All Commentary
Wednesday, December 1, 1976

Lessons of the German Inflation

We learn from extreme cases, in economic life as in medicine. A moderate inflation, that has been going on for only a short time, may seem like a great boon. It appears to increase incomes, and stimulate trade and employment. Politicians find it profitable to advocate more of it—not under that name, of course, but under the name of “expansion­ary” or “full employment” policies. It is regarded as politically suicidal to suggest that it be brought to a halt. Politicians promise to “fight” inflation, but by that they almost never mean slashing government expenditures, balancing the budget, and halting the money-printing presses. They mean denouncing the big corporations and other sellers for raising their prices. They mean imposing price and rent controls.

When the inflation is sufficiently severe and prolonged, however, when it becomes what is called a hyperinflation, people begin at last to recognize it as the catastrophe it really is. There have been scores of hyperinflations in history—in ancient Rome under Diocletian, in the American colonies under the Continental Congress in 1781, in the French Revolution from 1790 to 1796, and after World War I in Austria, Hungary, Poland, and Russia, not to mention in three or four Latin American countries today.

But the most spectacular hyperinflation in history, and also the one for which we have the most adequate statistics, occurred in Ger­many in the years from 1919 to the end of 1923. That episode repays the most careful study with the light it throws on what happens when an inflation is allowed to run its full course. Like every individual infla­tion, it had causes or features peculiar to itself—the Treaty of Versailles, with the very heavy reparation payments it laid upon Germany, the occupation of the Ruhr by Allied troops in early 1923, and other developments. But we can ignore these and concentrate on the features that the German hyperinflation shared with other hyperinflations.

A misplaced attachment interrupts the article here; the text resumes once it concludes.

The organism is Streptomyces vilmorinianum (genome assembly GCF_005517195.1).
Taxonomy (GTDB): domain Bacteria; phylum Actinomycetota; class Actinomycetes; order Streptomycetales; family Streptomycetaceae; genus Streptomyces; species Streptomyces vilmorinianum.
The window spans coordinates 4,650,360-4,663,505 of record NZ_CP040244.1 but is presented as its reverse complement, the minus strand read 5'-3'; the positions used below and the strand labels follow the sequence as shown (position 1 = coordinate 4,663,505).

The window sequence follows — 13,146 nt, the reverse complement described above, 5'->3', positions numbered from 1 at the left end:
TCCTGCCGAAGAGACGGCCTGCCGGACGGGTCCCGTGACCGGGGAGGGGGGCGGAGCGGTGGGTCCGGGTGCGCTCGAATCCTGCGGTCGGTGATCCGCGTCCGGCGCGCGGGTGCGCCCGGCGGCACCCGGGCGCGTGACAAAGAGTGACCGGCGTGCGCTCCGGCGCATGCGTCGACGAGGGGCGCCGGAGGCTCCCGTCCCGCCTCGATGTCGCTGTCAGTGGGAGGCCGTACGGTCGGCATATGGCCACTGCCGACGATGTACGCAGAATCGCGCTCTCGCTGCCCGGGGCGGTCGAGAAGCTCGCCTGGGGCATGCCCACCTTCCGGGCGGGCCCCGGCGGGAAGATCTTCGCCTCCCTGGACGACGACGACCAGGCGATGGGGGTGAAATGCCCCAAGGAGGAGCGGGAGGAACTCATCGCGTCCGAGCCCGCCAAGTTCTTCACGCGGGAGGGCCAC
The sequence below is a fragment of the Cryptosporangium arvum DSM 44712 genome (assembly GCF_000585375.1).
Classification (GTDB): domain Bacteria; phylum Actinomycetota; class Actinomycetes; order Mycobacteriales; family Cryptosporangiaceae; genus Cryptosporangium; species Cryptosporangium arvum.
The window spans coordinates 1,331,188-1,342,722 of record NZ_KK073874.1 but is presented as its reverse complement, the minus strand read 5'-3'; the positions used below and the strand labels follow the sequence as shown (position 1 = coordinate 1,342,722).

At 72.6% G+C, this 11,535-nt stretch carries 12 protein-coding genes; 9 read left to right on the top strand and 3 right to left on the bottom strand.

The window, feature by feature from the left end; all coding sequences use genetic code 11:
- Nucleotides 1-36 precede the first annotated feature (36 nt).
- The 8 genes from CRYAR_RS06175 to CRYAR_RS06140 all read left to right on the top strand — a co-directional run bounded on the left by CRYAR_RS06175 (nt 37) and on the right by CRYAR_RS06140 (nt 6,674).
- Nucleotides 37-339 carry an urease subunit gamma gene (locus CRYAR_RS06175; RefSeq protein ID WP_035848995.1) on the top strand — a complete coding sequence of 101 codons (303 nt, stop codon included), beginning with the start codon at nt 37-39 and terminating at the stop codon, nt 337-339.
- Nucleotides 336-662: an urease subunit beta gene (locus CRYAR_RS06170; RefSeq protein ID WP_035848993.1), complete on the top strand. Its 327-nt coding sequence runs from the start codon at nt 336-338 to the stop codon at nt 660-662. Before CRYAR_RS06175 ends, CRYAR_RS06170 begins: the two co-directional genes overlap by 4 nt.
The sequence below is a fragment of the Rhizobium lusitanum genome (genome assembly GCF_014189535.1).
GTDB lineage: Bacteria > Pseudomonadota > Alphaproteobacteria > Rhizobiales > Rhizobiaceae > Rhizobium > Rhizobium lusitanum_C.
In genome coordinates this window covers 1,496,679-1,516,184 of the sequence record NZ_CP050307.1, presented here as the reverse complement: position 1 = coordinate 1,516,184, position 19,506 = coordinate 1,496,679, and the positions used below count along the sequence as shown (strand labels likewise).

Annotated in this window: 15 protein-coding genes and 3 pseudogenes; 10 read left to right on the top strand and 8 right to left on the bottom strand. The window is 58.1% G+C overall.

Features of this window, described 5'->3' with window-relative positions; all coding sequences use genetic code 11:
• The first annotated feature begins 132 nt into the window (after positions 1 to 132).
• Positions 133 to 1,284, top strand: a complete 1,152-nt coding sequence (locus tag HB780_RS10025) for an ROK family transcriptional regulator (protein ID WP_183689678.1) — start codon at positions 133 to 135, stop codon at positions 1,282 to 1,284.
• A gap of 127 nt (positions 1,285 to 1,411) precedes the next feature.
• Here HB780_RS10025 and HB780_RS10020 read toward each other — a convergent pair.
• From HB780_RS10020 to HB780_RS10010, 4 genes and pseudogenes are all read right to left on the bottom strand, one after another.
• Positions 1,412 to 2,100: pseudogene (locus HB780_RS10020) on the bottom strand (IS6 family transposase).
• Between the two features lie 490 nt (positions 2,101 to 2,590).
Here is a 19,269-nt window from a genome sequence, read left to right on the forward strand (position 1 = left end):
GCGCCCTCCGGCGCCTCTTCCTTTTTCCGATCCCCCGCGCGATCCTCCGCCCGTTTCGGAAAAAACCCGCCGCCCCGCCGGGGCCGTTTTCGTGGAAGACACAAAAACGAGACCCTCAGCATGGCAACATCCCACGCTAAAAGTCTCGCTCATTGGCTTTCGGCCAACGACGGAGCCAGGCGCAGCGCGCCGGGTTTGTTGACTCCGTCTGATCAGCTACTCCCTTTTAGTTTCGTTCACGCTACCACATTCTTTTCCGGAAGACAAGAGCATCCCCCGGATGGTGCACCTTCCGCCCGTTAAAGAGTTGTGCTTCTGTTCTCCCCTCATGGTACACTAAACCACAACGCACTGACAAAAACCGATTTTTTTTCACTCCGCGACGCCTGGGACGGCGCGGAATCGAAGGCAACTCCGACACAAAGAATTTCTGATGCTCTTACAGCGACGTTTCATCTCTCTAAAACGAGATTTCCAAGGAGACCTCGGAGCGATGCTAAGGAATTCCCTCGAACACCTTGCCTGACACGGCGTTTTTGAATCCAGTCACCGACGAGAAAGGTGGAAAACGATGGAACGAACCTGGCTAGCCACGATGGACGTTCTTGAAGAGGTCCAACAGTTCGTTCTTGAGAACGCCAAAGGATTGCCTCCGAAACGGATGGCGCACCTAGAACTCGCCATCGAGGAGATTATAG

Convertibility Suspended

At the outbreak of World War I­ on July 31, 1914, the German Reichsbank took the first step by suspending the conversion of its notes into gold. Between July 24 and August 7, the bank increased its paper note issue by 2 billion marks. By November 15, 1923, the day the inflation was officially ended, it had issued the incredible sum of 92.8 quintillion (92,800,000,000,000,­000,000) paper marks. A few days later (on November 20) a new cur­rency, the rentenmark, was issued. The old marks were made converti­ble into it at a rate of a trillion to one.

It is instructive to follow in some detail how all this came about, and in what stages.